I just found this site a few days ago and think it's a very nice one. I am glad to see Ohio is at least preparing to acknowledge the sesquicentennial (it's not much easier to type that than it is to say it) of the war and to provide sources for information about the war. I think it will be a great resource to keep checking on for updates in the region and any events that are planned.
I know the 2011-2015 period seems a long time away, but it's really only 1 year from starting; with the 150th anniversary of Lincioln's nomination and election both occuring in 2010, the prelude to this bigger anniversary is even closer.
This period may be a great opportunity - the greatest of our liftime, at least for those of us who did not live through the centennial of the war in the early 1960s - to spark interest in our country's bloodiest and most terrible conflict.
Perhaps using words like "bloody" may seem a strange way to try to attract positive attention to something, but I feel it is appropriate, maybe even mandatory to do so, as the pain, suffering, and death that occurrred during these years greatly impacted this nation and its future. Americans were fighting and killing each other, and in many instances, the cliche of "brother against brother" or "neighbor against neighbor" were literally true. Why did this happen? How did this happen? What did such a terrible war do to change the United States and its future? These are just some of the questions that more people will soon have the chance to explore and ponder. At least I do firmly hope that is the kind of opportunity these few years will provide.
This year's bicentennial of Lincoln's birth has witnessed an outpouring of new books, articles and discussions of the 16th President, and even when I walked through grocery stores, Lincoln magazines had prominent places on the magazine racks. Who ever thought I'd buy an Abraham Lincoln publication at Remke's?
Something similar will - hopefully - take place starting in 2011, perhaps on an even grander scale. Time for planning events and coming up with ideas will pass by quickly, so I am glad to see this site from the state neighboring my home. I also am glad to see the list of states that also have similar sites, according to a link on Ohio's, including Arkansas, Connecticut, Kansas, Maryland, Missouri, North Carolina, Pennsylvania, South Carolina, Virginia and West Virginia. (Here's a link to get to those pages: http://www.ohiocivilwar150.org/links/ )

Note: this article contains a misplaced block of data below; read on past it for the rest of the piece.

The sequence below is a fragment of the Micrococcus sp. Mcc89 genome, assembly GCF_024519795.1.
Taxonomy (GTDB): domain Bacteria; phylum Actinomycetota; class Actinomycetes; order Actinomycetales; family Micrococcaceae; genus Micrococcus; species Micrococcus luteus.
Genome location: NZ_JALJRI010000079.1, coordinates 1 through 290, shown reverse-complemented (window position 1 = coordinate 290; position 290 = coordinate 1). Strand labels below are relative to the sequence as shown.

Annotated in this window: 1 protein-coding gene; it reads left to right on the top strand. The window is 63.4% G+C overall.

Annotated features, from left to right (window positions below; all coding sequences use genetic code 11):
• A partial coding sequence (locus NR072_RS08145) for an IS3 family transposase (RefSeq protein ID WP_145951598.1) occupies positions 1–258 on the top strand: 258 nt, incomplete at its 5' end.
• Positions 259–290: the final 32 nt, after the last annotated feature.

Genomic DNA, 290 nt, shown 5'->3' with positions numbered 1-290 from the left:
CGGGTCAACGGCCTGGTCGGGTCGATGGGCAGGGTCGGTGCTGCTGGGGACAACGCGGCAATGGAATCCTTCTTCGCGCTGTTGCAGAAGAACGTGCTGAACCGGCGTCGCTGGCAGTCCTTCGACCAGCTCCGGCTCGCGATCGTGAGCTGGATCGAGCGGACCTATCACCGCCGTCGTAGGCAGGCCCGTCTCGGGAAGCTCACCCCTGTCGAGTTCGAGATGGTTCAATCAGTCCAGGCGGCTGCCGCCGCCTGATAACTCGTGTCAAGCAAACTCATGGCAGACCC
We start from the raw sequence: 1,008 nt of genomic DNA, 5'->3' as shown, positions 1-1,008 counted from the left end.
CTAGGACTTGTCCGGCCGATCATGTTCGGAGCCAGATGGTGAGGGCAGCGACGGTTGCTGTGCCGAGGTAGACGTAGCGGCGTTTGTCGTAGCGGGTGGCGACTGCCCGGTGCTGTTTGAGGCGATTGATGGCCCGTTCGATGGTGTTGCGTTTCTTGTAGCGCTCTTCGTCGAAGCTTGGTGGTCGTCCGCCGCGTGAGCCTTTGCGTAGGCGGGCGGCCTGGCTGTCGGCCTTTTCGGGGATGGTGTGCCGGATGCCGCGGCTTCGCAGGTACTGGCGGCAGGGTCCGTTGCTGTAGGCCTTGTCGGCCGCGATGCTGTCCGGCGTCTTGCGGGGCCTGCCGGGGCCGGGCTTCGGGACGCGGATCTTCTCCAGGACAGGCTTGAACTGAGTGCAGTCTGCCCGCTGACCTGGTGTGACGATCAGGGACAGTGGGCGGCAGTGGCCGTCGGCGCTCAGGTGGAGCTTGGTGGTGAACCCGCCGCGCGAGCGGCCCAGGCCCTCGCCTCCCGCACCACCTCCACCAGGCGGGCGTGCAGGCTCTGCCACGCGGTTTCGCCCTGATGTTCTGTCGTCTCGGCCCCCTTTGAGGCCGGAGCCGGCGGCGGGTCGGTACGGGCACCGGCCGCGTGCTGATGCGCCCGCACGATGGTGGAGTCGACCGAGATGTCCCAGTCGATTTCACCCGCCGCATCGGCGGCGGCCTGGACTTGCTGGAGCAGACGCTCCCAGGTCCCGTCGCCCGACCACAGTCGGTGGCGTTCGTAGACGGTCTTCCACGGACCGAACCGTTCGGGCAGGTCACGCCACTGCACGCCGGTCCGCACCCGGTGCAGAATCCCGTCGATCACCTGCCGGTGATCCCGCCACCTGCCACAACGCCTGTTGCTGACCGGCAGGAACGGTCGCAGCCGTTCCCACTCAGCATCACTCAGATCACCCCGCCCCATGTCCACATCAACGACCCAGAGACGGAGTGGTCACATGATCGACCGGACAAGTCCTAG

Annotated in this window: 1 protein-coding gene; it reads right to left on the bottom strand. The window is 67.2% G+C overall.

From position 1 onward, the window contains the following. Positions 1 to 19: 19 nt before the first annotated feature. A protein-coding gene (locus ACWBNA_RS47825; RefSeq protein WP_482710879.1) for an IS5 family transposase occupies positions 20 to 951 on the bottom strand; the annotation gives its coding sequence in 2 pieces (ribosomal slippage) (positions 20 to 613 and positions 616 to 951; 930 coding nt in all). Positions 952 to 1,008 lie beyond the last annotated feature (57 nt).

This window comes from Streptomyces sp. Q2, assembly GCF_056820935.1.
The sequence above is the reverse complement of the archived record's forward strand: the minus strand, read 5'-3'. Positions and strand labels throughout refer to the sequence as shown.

Unfortunately, my beloved native Kentucky is not on that list. Hopefully that changes soon. These four years can hopefully help people, especially children, develop and further interest in the Civil War and history overall.
At the James A Ramage Civil War Museum, I know that one of the key goals of 2010 will be to start developing plans for 2011 and beyond (especially 2012, the 150th anniversary of the Siege of Cincinnati.) Coming up with ideas, determining which ones to pursue and how to do them will all be important steps. Hopefully (I know I use that word a lot in describing this anniversary period) we may even be able to collaborate with other local history and Civil War groups in at least some events.
This will take a lot of planning and effort, and I'm glad to see several states have already started this process with these websites dedicated to the war's 150th anniversary. Hopefully (again) more states start soon, or have already started, but just not with websites yet.
Again, I give credit to the Ohio Historical Society for developing this website, as well as to other state societies. I look forward to watching them for updates, event schedules, ideas and other ways to promote the exciting Civil War sesquicentennial.
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